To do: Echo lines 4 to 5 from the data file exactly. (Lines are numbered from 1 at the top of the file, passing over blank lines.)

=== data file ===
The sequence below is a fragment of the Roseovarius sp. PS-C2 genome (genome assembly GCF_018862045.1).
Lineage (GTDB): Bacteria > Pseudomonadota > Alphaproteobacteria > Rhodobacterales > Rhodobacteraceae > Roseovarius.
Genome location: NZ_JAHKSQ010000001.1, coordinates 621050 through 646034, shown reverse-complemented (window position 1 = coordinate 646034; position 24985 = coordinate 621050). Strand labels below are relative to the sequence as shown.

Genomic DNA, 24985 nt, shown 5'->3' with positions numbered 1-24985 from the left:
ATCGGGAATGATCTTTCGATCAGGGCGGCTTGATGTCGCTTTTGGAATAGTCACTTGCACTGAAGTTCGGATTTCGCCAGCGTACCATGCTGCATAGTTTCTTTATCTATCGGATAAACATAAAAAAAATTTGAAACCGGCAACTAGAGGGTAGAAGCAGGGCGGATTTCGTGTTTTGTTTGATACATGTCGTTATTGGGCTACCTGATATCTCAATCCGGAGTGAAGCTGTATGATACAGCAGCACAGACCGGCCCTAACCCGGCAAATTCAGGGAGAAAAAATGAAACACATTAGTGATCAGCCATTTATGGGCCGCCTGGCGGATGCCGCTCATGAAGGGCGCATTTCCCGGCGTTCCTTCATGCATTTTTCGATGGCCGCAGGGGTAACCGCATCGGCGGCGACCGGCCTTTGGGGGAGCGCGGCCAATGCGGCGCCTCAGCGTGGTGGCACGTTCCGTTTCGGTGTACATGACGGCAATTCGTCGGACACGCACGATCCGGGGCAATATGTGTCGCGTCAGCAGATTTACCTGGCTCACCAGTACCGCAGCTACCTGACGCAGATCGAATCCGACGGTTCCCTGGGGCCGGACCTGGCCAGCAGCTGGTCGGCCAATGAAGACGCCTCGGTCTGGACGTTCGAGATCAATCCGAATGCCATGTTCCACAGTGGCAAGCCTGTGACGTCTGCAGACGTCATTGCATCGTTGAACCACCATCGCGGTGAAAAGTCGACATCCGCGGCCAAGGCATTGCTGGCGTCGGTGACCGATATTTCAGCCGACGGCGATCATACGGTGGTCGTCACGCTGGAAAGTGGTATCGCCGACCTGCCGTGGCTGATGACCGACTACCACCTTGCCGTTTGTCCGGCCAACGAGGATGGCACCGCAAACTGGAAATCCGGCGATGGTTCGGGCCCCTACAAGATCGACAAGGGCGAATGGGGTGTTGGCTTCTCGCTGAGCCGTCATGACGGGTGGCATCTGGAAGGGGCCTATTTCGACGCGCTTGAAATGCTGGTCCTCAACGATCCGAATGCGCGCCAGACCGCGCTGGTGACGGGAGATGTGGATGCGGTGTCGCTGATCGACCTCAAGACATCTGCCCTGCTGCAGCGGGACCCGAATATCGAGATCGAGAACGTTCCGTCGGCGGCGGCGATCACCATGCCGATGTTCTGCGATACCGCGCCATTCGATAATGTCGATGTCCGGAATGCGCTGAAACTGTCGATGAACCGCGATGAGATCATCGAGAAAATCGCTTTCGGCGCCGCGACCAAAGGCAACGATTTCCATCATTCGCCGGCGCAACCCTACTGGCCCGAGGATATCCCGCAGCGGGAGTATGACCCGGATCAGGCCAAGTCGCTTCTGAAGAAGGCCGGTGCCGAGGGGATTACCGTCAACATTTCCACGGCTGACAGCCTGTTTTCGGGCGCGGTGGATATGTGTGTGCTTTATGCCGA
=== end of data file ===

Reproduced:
Genomic DNA, 24985 nt, shown 5'->3' with positions numbered 1-24985 from the left:
ATCGGGAATGATCTTTCGATCAGGGCGGCTTGATGTCGCTTTTGGAATAGTCACTTGCACTGAAGTTCGGATTTCGCCAGCGTACCATGCTGCATAGTTTCTTTATCTATCGGATAAACATAAAAAAAATTTGAAACCGGCAACTAGAGGGTAGAAGCAGGGCGGATTTCGTGTTTTGTTTGATACATGTCGTTATTGGGCTACCTGATATCTCAATCCGGAGTGAAGCTGTATGATACAGCAGCACAGACCGGCCCTAACCCGGCAAATTCAGGGAGAAAAAATGAAACACATTAGTGATCAGCCATTTATGGGCCGCCTGGCGGATGCCGCTCATGAAGGGCGCATTTCCCGGCGTTCCTTCATGCATTTTTCGATGGCCGCAGGGGTAACCGCATCGGCGGCGACCGGCCTTTGGGGGAGCGCGGCCAATGCGGCGCCTCAGCGTGGTGGCACGTTCCGTTTCGGTGTACATGACGGCAATTCGTCGGACACGCACGATCCGGGGCAATATGTGTCGCGTCAGCAGATTTACCTGGCTCACCAGTACCGCAGCTACCTGACGCAGATCGAATCCGACGGTTCCCTGGGGCCGGACCTGGCCAGCAGCTGGTCGGCCAATGAAGACGCCTCGGTCTGGACGTTCGAGATCAATCCGAATGCCATGTTCCACAGTGGCAAGCCTGTGACGTCTGCAGACGTCATTGCATCGTTGAACCACCATCGCGGTGAAAAGTCGACATCCGCGGCCAAGGCATTGCTGGCGTCGGTGACCGATATTTCAGCCGACGGCGATCATACGGTGGTCGTCACGCTGGAAAGTGGTATCGCCGACCTGCCGTGGCTGATGACCGACTACCACCTTGCCGTTTGTCCGGCCAACGAGGATGGCACCGCAAACTGGAAATCCGGCGATGGTTCGGGCCCCTACAAGATCGACAAGGGCGAATGGGGTGTTGGCTTCTCGCTGAGCCGTCATGACGGGTGGCATCTGGAAGGGGCCTATTTCGACGCGCTTGAAATGCTGGTCCTCAACGATCCGAATGCGCGCCAGACCGCGCTGGTGACGGGAGATGTGGATGCGGTGTCGCTGATCGACCTCAAGACATCTGCCCTGCTGCAGCGGGACCCGAATATCGAGATCGAGAACGTTCCGTCGGCGGCGGCGATCACCATGCCGATGTTCTGCGATACCGCGCCATTCGATAATGTCGATGTCCGGAATGCGCTGAAACTGTCGATGAACCGCGATGAGATCATCGAGAAAATCGCTTTCGGCGCCGCGACCAAAGGCAACGATTTCCATCATTCGCCGGCGCAACCCTACTGGCCCGAGGATATCCCGCAGCGGGAGTATGACCCGGATCAGGCCAAGTCGCTTCTGAAGAAGGCCGGTGCCGAGGGGATTACCGTCAACATTTCCACGGCTGACAGCCTGTTTTCGGGCGCGGTGGATATGTGTGTGCTTTATGCCGA